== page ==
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Aurora Australis seen from Shuttle, STS-39

Aurora Australis seen from Shuttle, STS-39

E115/0100

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51.5 MB (1.8 MB compressed)

5079 x 3547 pixels

42.9 x 30.0 cm ⏐ 16.9 x 11.8 in (300dpi)

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Credit

NASA / SCIENCE PHOTO LIBRARY NASA / SCIENCE PHOTO LIBRARY

Caption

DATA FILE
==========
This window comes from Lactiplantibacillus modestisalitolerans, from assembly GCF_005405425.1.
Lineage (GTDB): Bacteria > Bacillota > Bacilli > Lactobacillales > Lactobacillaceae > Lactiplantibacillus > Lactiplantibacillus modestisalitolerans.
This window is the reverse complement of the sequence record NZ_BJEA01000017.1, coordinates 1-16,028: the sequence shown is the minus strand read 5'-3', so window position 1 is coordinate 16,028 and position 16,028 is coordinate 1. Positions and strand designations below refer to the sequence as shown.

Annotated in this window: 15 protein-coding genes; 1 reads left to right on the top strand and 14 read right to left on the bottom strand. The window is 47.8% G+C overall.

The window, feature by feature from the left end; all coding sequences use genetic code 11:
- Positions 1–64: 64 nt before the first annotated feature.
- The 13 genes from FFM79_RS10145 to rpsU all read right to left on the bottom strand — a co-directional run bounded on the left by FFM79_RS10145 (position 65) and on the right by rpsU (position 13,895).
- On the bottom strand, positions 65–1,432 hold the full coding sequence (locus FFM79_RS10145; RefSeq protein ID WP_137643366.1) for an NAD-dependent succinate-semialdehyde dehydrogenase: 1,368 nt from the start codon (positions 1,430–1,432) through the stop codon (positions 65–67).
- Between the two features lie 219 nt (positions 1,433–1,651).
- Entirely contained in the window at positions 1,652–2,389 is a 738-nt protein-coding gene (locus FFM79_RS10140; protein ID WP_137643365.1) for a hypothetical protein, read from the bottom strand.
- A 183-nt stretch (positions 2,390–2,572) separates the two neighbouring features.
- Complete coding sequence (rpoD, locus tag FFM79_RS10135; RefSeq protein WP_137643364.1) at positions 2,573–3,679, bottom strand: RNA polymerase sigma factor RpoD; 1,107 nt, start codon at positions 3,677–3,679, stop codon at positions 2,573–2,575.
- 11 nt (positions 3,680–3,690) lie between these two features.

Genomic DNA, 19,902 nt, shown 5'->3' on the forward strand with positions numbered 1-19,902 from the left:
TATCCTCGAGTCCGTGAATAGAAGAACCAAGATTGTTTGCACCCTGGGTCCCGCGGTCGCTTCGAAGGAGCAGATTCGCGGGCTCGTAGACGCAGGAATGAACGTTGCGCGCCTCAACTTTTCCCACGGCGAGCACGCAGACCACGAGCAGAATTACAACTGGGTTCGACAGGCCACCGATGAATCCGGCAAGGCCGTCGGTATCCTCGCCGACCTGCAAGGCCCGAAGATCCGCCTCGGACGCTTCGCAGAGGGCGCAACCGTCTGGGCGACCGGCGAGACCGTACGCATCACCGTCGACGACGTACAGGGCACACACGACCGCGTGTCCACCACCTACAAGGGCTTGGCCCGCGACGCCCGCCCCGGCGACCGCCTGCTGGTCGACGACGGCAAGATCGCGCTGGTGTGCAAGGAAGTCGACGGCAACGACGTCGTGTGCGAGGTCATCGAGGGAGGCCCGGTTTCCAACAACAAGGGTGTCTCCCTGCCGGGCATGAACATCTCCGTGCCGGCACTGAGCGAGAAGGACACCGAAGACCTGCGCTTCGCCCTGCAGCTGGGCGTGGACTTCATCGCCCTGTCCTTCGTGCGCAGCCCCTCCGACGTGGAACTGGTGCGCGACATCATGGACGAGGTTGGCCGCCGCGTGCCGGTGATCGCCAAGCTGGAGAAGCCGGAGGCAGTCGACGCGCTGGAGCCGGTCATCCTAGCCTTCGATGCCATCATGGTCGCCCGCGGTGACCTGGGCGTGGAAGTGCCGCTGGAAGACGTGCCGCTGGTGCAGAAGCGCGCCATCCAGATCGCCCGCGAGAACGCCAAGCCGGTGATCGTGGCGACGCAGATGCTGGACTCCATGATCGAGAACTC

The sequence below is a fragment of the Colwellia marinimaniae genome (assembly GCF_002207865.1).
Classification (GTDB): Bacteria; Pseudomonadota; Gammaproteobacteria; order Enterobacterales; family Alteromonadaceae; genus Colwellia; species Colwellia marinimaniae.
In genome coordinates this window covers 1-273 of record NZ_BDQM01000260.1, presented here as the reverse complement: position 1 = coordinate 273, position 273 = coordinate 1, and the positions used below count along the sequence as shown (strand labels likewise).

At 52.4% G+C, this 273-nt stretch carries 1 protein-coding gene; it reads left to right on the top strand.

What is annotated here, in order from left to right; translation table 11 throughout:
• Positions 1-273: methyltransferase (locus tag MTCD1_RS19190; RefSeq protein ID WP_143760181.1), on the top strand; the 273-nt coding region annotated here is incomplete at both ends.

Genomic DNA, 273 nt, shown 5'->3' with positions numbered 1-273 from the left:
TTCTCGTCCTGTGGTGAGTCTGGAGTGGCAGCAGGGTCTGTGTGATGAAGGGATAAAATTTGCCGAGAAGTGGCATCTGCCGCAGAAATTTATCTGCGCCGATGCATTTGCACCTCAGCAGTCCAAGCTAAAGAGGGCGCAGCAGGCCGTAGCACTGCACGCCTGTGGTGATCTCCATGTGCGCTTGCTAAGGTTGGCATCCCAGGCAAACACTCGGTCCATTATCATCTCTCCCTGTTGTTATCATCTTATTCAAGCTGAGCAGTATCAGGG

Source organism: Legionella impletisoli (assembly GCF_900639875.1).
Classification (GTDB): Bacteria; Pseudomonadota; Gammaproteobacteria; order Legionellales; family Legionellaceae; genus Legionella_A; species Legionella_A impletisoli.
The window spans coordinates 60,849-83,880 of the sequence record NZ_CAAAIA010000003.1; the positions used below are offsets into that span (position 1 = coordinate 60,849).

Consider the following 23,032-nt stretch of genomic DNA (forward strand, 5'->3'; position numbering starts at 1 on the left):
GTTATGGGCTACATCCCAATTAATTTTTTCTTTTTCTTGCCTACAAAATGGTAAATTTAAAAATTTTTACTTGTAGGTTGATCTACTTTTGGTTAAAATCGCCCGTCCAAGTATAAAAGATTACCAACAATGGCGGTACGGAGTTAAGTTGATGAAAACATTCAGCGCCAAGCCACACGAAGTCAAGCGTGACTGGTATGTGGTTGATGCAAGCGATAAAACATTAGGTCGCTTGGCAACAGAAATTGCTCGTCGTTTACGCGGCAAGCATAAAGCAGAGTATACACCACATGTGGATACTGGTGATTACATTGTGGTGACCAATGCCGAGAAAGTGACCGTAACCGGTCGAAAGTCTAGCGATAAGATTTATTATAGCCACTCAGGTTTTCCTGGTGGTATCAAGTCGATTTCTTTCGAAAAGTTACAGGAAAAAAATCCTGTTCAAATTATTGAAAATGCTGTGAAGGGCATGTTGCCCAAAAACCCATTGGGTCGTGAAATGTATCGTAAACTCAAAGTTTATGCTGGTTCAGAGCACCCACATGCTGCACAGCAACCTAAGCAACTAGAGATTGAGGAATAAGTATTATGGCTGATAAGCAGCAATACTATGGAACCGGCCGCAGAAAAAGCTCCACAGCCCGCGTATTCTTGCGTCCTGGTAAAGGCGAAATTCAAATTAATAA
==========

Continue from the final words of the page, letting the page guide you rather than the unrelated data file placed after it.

The Aurora Australis (or Southern Lights), photographed above the Earth's limb by the crew of Shuttle Discovery during Mission STS-39 of 28 April to 6 May 1991. The aurorae of the northern and southern hemispheres are seen when charged particles from the solar wind or solar flares are drawn into the Earth's magnetic field above the poles. The particles interact with gases in the upper atmosphere, creating the display of light. The study of the spectral and spatial characteristics of the aurorae was one of the secondary tasks of the STS-39 flight. During the eight-day mission, the crew conducted experiments for the US Department of Defense.

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